Brianna Woodhead

Brianna Woodhead
Brianna Woodhead

Internship at

Australian Institute of Aboriginal and Torres Strait Islander Studies (AIATSIS)

Brianna is a fifth-year Bachelor of Laws (Honours)/Science (Psychology) student. She recently finished her college-arranged internship with the Australian Institute of Aboriginal and Torres Strait Islander Studies (AIATSIS).

What are the top three key lessons you have learned?

  1. Your experience is what you make it. For me, it was about replacing the ‘what are they going to teach me’ mindset, with a ‘what can I learn from this’. The more I took responsibility for the learning process, the more involved I became, and the more opportunities presented themselves. This way, I met more people, gained unique insights into the subject matter I was researching, and took on advice
  2. The importance of sitting down with my supervisor/manager and talk about their expectations as well as my own. Asking the tricky questions then establishes a clear, open and necessary professional relationship, and not only makes it far easier to approach them later on, but also gives me a benchmark for my time, effort, performance and goals throughout the internship.
  3. To take a notepad and pen everywhere. A lot of useful information comes out of meetings and general conversations and I’d easily forget it if I didn’t write it down! ALWAYS ask when they want a task to be completed by. They often breeze over this point, and needing a case summary by tomorrow is very different from needing it next week. Getting this type of information straight away also saves unnecessary back and forth, which can be hard if they are busy.

What advice would you offer current students embarking on an internship or new job?

Don’t always wait for other people in your team to introduce themselves to you. Etiquette can be hard to judge when entering an unfamiliar workplace, but don’t let this stop you from reaching out to the people around you. Some are so busy they never get the chance to meet the interns. Be confident, and if the time is right, go introduce yourself. These people often have a wealth of knowledge - I learnt so much just from conversations over coffee.

How did you apply what you have learned in the classroom during the internship?

My studies in law were useful on a day to day basis during the internship. Broadly speaking, this included problem-solving, research skills, the ability to distil large amounts of information into useful bite-sized chunks, to work independently and to work to tight deadlines. Something that really stuck out, and I hadn’t used for more years of my degree than I’d like to admit (sorry to the library staff, you were right) was Boolean operators. They save so much time!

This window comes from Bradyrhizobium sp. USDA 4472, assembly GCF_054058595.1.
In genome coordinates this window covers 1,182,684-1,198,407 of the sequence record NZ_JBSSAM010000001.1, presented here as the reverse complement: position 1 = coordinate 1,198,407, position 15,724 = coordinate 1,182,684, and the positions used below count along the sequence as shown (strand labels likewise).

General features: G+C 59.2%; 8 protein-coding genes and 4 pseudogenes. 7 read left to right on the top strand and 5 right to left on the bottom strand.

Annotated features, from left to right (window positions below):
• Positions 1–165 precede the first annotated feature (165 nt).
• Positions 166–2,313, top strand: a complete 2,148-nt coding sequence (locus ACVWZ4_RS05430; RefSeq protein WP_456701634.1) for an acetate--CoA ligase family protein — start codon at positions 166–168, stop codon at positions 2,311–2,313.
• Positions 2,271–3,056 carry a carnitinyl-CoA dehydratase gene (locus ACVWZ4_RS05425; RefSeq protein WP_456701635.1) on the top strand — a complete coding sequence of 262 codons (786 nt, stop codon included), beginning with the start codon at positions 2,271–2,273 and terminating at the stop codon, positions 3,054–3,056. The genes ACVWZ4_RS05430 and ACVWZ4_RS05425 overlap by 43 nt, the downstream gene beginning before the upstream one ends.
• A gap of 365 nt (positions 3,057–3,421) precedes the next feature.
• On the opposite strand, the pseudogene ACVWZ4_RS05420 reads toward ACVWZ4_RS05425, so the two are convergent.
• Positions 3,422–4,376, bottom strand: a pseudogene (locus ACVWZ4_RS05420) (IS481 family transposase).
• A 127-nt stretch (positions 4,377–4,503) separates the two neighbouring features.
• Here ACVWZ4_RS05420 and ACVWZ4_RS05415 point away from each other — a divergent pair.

Also, ANU Law has been good at getting students to both apply the law and question how that law came to be, and whether it serves its purpose. My role at AIATSIS involved conducting research and producing a paper on native title compensation – an area of law that is somewhat patchworked and unsettled. Being able to draw a clear line here was difficult, but the critical lens taught in a range of law courses helped me to distinguish between the way a system practically operates and the way it would ideally operate - identifying all parts in between that need work, and the consequences of applying an imperfect system. In essence, it was applying the ability to work practically while balancing awareness of the broader picture. Both are important in the legal field.

Would you recommend undertaking an internship to other ANU Law students?

Absolutely! It’s like learning the rules of a board game, then actually being able to play. It’s also a game we can’t lose. If you discover that you love working in that area, you’ve gained valuable direction that otherwise could have taken years to figure out. If you find out you don’t like it, then you’ve upskilled and gained the knowledge to redirect your career path. Either way, there’s a lot to learn from both the environment and work.

 

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Brianna Woodhead

Degree
FDD Bachelor of Laws (Honours) and Bachelor of Science (Psychology)
Degree Type
Undergraduate

Updated:  10 August 2015/Responsible Officer:  College General Manager, ANU College of Law/Page Contact:  Law Marketing Team